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When Do Political Rules No Longer Apply?

If I told you that the Oakland A’s or the Pittsburgh Pirates would be in the Major League Baseball playoffs this year instead of the New York Yankees, Boston Red Sox, Philadelphia Phillies, Texas Rangers or Los Angeles Angels of Anaheim, you’d probably have me institutionalized.

At the very least, you would dismiss me as a crank who knows nothing about baseball and probably thinks Yu Darvish is some kind of Middle Eastern street food. (He is, in fact, a Japanese pitcher whose father is Iranian and who was recently signed by the Texas Rangers.)

But this year’s political version of the Oakland A’s, former Sen. Rick Santorum (R-Pa.), looks awfully formidable now. In fact, he looks like a team that is competing for the playoffs, maybe even the league championship.

If Santorum were a baseball team, he’d be a small market (undoubtedly Pittsburgh) team with weak pitching, no closer, a shortstop with no range and a first baseman with the nickname of “Doctor Strangeglove” (the nickname of former Pirates first baseman Dick Stuart).

In fact, Santorum the baseball team could never have gotten as far as Santorum the politician.

He wouldn’t be a factor because the rules of baseball still apply. Winning teams have a strong starting rotation, are strong up the middle (pitcher, catcher, centerfield, second base and shortstop), have an unassailable closer and play solid defense. And winning teams haves creative general managers who are given enough resources to put together strong teams.

Traditionally, there are “rules” that apply in politics as well. But this year, things seem different. They don’t seem to apply, which is a problem for those of us who look at the past to understand the present and to project future outcomes.

For one, the presidential candidate who wins the Republican straw poll in Ames in August of the year before the election is not supposed to finish last in the Iowa caucuses.

Strength at the straw poll presumably reflects organizational muscle and appeal with the kind of dedicated Republicans — and critically important evangelical Christians — who will turn out when the caucuses roll around five or six months later.

Yet Iowa native Rep. Michele Bachmann (Minn.) won the straw poll and finished sixth — behind Santorum, former Massachusetts Gov. Mitt Romney, Rep. Ron Paul (Texas), ex-Speaker Newt Gingrich (Ga.) and even Texas Gov. Rick Perry in the caucuses in January. She did beat former Utah Gov. Jon Huntsman, who didn’t compete in the caucuses, and businessman Herman Cain, who had ended his bid in December.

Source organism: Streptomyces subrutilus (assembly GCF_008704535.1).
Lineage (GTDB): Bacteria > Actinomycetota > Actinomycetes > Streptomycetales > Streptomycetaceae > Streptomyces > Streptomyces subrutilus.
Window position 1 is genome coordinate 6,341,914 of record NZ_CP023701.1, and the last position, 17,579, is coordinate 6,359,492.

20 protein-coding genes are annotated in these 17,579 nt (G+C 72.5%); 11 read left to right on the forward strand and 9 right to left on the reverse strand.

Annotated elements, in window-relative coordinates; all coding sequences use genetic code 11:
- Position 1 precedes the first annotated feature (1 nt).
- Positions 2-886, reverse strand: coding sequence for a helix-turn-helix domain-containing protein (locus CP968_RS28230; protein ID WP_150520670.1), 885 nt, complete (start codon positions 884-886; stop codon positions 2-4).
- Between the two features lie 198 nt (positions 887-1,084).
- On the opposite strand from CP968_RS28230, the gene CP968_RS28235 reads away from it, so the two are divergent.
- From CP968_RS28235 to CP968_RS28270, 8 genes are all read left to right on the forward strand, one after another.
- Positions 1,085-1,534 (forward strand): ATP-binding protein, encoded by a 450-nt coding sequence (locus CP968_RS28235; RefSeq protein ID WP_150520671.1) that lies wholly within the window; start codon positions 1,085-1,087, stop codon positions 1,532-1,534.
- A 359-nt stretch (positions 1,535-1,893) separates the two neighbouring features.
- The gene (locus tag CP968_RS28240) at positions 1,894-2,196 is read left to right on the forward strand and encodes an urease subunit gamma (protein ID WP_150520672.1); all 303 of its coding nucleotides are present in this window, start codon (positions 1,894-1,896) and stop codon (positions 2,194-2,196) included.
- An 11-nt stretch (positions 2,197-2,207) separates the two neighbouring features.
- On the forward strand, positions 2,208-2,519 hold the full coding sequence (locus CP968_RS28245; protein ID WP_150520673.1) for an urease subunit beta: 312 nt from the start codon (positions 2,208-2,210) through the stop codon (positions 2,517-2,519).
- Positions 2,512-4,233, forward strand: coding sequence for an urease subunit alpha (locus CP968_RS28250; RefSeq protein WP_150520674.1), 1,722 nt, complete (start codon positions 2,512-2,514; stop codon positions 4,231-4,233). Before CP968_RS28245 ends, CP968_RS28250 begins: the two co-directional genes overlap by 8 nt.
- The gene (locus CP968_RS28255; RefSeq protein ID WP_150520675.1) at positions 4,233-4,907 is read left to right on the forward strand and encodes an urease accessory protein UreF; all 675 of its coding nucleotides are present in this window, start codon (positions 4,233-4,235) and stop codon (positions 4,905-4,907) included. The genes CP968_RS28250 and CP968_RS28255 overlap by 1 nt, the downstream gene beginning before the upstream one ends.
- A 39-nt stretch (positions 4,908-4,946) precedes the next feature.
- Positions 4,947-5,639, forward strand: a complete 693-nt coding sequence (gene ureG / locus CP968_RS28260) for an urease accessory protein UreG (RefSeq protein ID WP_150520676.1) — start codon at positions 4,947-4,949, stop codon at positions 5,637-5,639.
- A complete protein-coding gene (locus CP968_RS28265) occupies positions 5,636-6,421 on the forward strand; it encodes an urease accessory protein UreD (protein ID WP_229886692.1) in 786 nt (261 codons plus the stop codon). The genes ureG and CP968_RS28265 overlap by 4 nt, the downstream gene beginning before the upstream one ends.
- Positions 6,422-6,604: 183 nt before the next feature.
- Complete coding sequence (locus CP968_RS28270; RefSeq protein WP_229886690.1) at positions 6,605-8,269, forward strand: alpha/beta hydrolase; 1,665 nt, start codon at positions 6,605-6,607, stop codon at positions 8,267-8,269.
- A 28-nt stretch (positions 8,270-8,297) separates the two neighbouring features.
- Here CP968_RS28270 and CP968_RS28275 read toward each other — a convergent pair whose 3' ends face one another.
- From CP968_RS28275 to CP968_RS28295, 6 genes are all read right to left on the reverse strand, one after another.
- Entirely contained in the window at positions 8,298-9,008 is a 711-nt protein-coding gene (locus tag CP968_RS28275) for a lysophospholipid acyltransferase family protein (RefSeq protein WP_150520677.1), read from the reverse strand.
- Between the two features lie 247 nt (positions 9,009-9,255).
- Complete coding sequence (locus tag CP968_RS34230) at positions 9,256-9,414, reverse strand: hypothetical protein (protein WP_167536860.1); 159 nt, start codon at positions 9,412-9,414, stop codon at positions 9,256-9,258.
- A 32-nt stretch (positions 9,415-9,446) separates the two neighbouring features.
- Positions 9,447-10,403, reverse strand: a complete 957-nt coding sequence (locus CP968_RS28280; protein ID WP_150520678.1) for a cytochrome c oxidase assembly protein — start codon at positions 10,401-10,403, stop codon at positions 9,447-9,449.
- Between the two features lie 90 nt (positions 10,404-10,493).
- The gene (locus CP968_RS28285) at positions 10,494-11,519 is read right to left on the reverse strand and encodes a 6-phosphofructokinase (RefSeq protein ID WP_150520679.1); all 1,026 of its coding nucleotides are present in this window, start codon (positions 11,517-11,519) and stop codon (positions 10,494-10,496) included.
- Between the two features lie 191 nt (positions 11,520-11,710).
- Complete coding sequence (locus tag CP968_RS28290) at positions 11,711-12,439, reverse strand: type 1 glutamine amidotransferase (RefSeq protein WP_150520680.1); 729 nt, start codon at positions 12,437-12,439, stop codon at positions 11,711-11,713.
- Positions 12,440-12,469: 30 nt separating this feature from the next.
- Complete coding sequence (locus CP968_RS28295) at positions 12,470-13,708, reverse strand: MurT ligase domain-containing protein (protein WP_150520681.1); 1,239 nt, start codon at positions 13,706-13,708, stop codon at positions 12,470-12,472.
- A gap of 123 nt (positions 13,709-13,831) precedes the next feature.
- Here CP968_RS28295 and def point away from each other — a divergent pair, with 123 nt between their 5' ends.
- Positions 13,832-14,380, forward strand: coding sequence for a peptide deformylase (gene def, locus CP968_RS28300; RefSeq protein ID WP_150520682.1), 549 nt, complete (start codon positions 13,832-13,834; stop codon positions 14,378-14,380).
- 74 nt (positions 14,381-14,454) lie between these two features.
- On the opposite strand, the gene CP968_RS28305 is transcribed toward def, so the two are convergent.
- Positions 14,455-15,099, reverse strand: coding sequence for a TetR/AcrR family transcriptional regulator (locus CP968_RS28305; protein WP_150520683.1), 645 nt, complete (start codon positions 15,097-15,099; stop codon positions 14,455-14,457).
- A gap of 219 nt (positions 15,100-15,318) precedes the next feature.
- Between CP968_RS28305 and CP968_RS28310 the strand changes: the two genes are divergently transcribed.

Cain isn’t supposed to happen either.  Voters usually want their candidates to have some experience in elective office and to be running some sort of real campaign before they say that they will support him or her. And yet Cain’s electoral experience consisted of losing a Senate primary bid in Georgia in 2004, and his campaign was essentially nonexistent when he catapulted to the front of the GOP pack in polling in October 2011.

Gingrich isn’t supposed to happen either. Two adulterous relationships. Three wives. Freddie Mac. Tiffany’s revolving credit card account. Widely disliked by the former Members of Congress who worked most closely with him. And he leads the GOP race at one point and wins the South Carolina primary on the strength of support from highly religious voters?

And it isn’t only the rules that have changed. The political landscape is different, too, undoubtedly undermining the old rules of the political game.

Super PACs now rival the parties’ campaign committees in electoral effect, and party leaders, who have been overshadowed by talk-show hosts, social media gurus and tea party activists.

If so many rules have indeed been broken, maybe it is possible that other rules will fall too this cycle. Maybe (though probably not) Gingrich will rally again, much like Richard Nixon came back from being rejected in 1960 and from utter humiliation after being forced from office only to reemerge eventually as an elder statesman.

Or, maybe Republicans will head to Tampa without anyone locking up enough delegates to assure his nomination, creating a “brokered” convention. Of course, this can’t happen these days — much like all of the other things that can’t happen these days but have already occurred.

But before you agree that everything we have come to know is now irrelevant, that all of the rules have changed, consider this. If Romney does indeed hang on to win his party’s Republican nomination, regardless of how he does it, his victory will reinforce the most important rule of them all — that Republicans invariably nominate the next guy in line for the nomination.

Romney ran a strong race four years ago, and with financial muscle and the establishment’s backing, he entered this contest as the “next” Republican in line and therefore the frontrunner for the GOP nomination. If he is his party’s nominee,  that rule will remain intact, at least until 2016.

Stuart Rothenberg is editor of the Rothenberg Political Report


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